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18 November 2017
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A higher education reform in Lithuania: Upsides and Downsides

Many reforms are needed in Lithuanian higher education. Changes in the elementary and secondary levels are not considered here. By and large, these sectors, though delinquent in teachers’ salaries and school infrastructure, do prepare students reasonably well for their futures with rigorous and disciplined instruction. The need for change is noted by visiting volunteer groups from the U. S. and Canada, working with Lithuania’s teachers on continuing education programs. Students who complete the elementary and secondary levels do well when studying abroad, but are short changed in their higher education. We propose urgent reforms and major changes to this postsecondary level. Reforms in higher education must give serious priority to four areas: adequate financial resources; curricular changes to create a better system for imparting knowledge; outreach, wider service areas and new learning centres; and productivity and excellence in creating and imparting new knowledge in school and on the job

 

Text: Olga Medvedeva

To write about the higher education reform in Lithuania… - why me?!

That was my first reaction to the request to look into how the higher education (HE) reform is going on and to write about it.

I have always tried to avoid giving opinion about something I don’t think I know well enough. Indeed, there are people who study all the figures and ratios about HE: numbers of students by age, by type of studies, by future qualification, the labour market supply & demand, investment and outcome (in whatever units of measurement), trends in demography and vectors of migration, intra- and extra- factors etc. They diagnose the state of things and recommend what is to be reformed, transformed or introduced…

On the second thought, isn’t education one of the areas we are all involved in? First as students, then as parents, then just as common people who do care what specialists treat them in hospitals, design houses, set prices or calculate taxes? And as citizens, who are concerned about lots of university graduates leaving Lithuania in search of a job elsewhere…

 

A few facts about the HE reform in Lithuania:

Lithuania has switched over to the European model of higher education that makes a clear distinction between university and non-university studies; it is divided into undergraduate, graduate and post graduate studies. The common time- and workload framework allows for a bigger mobility of students and comparability of degrees. At present there are 21 universities (state and private) and 27 colleges in Lithuania; the country is well above the EU average by the proportion of students per 1000 to the total population aged 20-29 ( LT- 73.21; EU-52,8). The changes in the legal status and governance of universities have granted rights to engage in business activities: purchase and sell property, set up companies, get loans. The most disputable innovations of the reform are changes in financing: the notorious “student basket”, which includes teachers’ salaries, costs of study materials and scholarships, has caused a real commotion in universities’ hunt for potential students with their full baskets. The more students are admitted, the more finance a university or college gets…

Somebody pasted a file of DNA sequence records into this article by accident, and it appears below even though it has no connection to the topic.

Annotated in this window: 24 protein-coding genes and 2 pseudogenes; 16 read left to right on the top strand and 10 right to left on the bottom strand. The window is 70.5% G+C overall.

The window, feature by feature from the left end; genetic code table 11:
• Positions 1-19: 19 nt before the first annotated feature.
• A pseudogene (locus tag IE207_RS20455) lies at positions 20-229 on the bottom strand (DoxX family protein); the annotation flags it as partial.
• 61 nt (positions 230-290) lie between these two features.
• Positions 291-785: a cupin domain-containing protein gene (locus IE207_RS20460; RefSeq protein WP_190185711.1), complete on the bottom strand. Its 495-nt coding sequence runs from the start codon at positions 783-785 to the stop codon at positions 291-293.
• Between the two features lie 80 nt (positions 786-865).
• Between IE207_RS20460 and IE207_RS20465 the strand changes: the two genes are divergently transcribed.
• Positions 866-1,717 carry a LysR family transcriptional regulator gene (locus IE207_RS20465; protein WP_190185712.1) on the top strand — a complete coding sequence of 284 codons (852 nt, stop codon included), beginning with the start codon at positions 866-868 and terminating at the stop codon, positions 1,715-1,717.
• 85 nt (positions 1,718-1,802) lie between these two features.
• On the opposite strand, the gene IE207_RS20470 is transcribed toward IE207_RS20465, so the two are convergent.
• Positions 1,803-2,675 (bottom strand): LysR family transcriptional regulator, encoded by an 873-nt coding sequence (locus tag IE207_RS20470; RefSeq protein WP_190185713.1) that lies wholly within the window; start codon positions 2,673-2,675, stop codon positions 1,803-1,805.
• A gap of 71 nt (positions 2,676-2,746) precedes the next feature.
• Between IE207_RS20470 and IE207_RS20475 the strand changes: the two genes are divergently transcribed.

No reform would be true to its name if it were not challenged and questioned at each step. Almost 50 HE institutions in Lithuania - is it just enough or too many? In 2009-2010 45,6 % of the emigrants from Lithuania were of the age of 20-39, how many of them carried away their university diplomas and educated brains?

Tertiary education “…equally accessible to all, on the basis of capacity,…” –shouldn’t there be more weight given to measuring or assessing capacity? Otherwise, we face an eternal clash between quantity and quality. With no intent to hurt anyone’s feeling, let me remind you Ezra Pound’s words about education:

“Real education must ultimately be limited to men who insist on knowing–the rest is mere sheep-herding”.

When going to universities in other countries rather than in Lithuania, most young people justify their choice by the reasonable prices for a better quality there… Quality is a complex concept; it is probably more complicated to define and assess “quality” in education than in the production of tangible things. But one cannot start wondering about quality when you see that financing per student in Lithuania is approximately 2 times less than the EU average, not to speak about Sweden, Finland or Denmark. And why do many university lecturers feel awkward when their peers from Belgium or Ireland talk about salaries? Is it because they are paid adequately for their lower-quality work?

My reflections on the changes in HE in Lithuania are fragmentary and subjective. Though formally “a teacher “, I believe in Shaw’s interpretation of teaching: “I am ….only a fellow traveler of whom you asked the way. I pointed ahead – ahead of myself as well as of you”.

Category : Education research & development / Featured sub-section

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